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The Weekender

Photo by Scott Loftesness

Morning Reading – Saturday, January 02, 2021

Today is one of those excellent January partly cloudies in which light chooses an unexpected part of the landscape to trick out in gilt, and then shadow sweeps it away. You know you’re alive.

Annie Dillard, Pilgrim at Tinker Creek

As Understanding of Russian Hacking Grows, So Does Alarm – The New York Times

At a minimum it has set off alarms about the vulnerability of government and private sector networks in the United States to attack and raised questions about how and why the nation’s cyberdefenses failed so spectacularly.

Airline workers face mask resistance with scant government backup – The Washington Post

As the man returned from the lavatory with a mask dangling from one ear, a flight attendant asked him to put it on properly. “Why? Is something going on that I should know about?” the passenger asked, before grabbing the mask and ripping the string. “Damn it, I guess I can’t wear it now.”

What I Ate on My Weight Loss Journey of 2020 | by Mark Suster | Jan, 2021 | Both Sides of the Table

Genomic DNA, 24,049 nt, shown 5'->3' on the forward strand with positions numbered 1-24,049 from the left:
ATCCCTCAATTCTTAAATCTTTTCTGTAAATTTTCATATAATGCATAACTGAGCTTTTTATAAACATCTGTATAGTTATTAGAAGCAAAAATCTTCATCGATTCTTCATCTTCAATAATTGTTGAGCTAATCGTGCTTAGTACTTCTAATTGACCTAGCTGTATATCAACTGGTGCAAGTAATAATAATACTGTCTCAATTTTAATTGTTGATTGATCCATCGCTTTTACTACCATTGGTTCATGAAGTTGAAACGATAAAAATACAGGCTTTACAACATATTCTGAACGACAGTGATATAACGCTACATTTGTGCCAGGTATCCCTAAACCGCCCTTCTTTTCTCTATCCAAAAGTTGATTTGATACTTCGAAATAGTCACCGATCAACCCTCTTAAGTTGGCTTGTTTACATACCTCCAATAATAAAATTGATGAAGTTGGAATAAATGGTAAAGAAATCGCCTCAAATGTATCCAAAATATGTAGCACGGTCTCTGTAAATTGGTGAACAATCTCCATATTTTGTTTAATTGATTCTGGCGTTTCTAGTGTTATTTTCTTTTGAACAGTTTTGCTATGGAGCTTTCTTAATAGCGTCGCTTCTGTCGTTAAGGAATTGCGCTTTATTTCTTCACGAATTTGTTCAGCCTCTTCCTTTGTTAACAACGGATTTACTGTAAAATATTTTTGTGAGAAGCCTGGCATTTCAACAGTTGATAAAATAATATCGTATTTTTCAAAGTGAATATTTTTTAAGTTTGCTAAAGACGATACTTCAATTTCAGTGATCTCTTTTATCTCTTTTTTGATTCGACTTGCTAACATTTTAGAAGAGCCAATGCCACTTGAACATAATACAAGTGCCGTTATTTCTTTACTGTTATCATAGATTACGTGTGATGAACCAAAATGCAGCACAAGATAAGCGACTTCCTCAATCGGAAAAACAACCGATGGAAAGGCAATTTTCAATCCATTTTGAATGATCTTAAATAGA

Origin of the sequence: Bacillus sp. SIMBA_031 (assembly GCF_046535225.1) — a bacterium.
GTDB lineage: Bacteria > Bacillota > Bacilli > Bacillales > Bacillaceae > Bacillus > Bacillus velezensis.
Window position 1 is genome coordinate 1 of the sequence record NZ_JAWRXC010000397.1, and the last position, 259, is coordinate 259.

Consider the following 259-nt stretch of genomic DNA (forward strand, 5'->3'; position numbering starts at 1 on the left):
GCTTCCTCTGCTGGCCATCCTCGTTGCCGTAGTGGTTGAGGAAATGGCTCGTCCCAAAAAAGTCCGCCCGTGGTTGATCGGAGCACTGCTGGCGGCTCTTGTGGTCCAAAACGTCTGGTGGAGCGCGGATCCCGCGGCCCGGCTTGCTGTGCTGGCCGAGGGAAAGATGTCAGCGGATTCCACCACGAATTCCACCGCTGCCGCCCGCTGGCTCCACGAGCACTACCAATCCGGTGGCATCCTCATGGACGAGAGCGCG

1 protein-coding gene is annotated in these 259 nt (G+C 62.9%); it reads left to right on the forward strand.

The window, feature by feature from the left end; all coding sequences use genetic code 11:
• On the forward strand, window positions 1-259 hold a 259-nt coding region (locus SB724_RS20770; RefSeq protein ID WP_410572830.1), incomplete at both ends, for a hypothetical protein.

Eating matters 10x more than working out. Both are important but as they say “you can’t outrun your fork.” In periods where I did MONSTER work outs (running 13 miles / day and still hiking afterwards) but eating more than normal I still gained weight. In periods where I worked out much less (or not at all) but stuck to my eating plan I always lost weight. It’s the simple.

Some people can eat anything and not gain a pound. How metabolism affects the calories you burn each day. – The Washington Post

If you really want to give your metabolism a jolt, the easiest way is to bump up your muscle mass and activity level. By increasing muscle mass, you’ll also increase the base number of calories needed to maintain those muscles. Instead of complaining about a slow metabolism, you can try to turn it up to be at least a bit quicker.